This book uses PHP because it’s the most common choice for connecting to Ajax. PHP is easy to write and easy to use. There are thousands of Web servers that support PHP, so if you want to sign up for one, they’re easy to find. Your current server may already support PHP because most do these days _ just ask them. For testing purposes, you can also install PHP on your own machine. You can get PHP for free at www.php.net, complete with installation instructions (on Windows, installing can be as easy as running a .exe file).
For example, say that instead of downloading text from a static file, data.txt, you had this PHP script, data.php, installed on the server:
<?php echo 'This text was also fetched from the server with Ajax.'; ?>
This script sends (echoes) the text “This text was also fetched from the server with Ajax” back to the browser, so you should be able to display that text in your Ajax application if you fetch it from the server. Fetching that text from the server is easy; all you need to do is fetch data from the URL data.php, not data.txt, as you see here in index3.html:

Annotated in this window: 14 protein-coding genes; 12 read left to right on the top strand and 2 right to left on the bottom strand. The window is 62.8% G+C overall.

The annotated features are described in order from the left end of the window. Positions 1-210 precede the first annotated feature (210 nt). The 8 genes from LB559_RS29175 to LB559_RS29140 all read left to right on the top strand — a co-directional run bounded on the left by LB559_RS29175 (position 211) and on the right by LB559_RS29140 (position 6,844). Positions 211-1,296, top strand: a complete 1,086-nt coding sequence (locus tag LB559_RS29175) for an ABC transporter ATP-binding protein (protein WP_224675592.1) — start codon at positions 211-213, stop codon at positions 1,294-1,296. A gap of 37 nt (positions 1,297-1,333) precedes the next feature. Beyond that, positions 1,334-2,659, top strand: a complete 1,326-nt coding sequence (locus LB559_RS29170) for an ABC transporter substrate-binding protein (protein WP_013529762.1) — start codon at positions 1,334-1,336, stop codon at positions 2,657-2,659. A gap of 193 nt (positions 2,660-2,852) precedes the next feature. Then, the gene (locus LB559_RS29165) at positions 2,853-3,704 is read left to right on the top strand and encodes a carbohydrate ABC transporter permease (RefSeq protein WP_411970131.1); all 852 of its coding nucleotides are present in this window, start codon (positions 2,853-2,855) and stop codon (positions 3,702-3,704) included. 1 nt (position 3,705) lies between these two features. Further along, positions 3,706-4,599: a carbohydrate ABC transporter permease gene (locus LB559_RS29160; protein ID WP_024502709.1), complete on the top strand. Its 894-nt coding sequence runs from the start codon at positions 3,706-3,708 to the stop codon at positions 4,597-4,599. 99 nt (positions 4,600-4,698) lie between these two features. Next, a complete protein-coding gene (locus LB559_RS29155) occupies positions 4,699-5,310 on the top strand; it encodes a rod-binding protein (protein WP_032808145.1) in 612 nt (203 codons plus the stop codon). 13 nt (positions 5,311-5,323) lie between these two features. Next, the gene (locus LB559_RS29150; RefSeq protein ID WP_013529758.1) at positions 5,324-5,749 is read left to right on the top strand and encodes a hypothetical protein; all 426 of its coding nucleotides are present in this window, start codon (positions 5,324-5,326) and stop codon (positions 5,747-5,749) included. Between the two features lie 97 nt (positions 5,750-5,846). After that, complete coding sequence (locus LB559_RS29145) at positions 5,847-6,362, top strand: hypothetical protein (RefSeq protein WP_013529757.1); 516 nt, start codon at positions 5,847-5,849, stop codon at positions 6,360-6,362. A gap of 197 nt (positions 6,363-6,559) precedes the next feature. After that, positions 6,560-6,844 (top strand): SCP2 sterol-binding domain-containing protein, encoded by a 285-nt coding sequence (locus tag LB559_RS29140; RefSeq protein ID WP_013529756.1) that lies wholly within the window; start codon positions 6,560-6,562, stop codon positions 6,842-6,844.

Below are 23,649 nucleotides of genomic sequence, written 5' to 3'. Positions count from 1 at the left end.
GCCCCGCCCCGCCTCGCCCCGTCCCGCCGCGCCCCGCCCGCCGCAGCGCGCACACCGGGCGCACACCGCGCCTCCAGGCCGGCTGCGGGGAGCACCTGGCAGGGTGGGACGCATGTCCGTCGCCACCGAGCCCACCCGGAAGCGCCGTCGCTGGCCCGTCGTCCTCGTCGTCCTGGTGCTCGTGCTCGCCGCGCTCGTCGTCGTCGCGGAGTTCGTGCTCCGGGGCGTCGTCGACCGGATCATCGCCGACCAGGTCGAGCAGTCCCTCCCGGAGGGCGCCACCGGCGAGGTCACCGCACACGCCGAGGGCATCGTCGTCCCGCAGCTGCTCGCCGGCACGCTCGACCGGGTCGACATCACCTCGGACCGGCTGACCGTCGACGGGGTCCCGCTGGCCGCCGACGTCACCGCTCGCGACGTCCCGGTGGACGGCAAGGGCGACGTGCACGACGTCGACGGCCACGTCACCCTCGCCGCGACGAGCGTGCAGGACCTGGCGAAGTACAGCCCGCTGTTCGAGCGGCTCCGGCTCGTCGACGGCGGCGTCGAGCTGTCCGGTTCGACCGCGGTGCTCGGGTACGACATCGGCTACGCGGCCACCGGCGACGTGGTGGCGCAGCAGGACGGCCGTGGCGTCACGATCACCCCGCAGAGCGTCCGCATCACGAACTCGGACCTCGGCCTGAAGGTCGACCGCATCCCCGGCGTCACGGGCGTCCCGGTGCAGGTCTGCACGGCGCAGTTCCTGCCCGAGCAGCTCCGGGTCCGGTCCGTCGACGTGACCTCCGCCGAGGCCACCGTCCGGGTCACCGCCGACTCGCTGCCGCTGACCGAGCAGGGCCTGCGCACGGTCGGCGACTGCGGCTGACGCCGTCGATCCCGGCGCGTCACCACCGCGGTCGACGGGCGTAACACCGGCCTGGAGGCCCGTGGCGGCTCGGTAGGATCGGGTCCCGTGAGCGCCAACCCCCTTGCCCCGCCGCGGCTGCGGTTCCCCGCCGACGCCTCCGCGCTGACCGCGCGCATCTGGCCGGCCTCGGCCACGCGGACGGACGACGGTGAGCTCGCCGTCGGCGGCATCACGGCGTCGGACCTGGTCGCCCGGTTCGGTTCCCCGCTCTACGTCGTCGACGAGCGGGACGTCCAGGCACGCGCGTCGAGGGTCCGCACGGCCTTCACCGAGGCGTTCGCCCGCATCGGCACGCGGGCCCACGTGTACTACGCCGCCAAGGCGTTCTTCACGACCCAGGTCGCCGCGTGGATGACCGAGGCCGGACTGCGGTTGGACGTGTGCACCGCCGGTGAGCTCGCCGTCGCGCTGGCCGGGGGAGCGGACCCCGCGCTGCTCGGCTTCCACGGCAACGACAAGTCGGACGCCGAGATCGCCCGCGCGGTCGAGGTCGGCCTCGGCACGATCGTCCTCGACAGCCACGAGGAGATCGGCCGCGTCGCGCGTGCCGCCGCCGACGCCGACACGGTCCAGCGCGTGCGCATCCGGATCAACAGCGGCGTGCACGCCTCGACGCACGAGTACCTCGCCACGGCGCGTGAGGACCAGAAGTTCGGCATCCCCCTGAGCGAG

You can see this Web page, index3.html, in Figure 3.3.
Figure 3.3: Reading text from a PHP script using Ajax
When the user clicks the button in this page, the text from the PHP script, data.php, is downloaded and displayed, as shown in Figure 3.4. Presto! You’re working with online server-side scripts and Ajax. Not bad.
Figure 3.4: Downloading text from a PHP script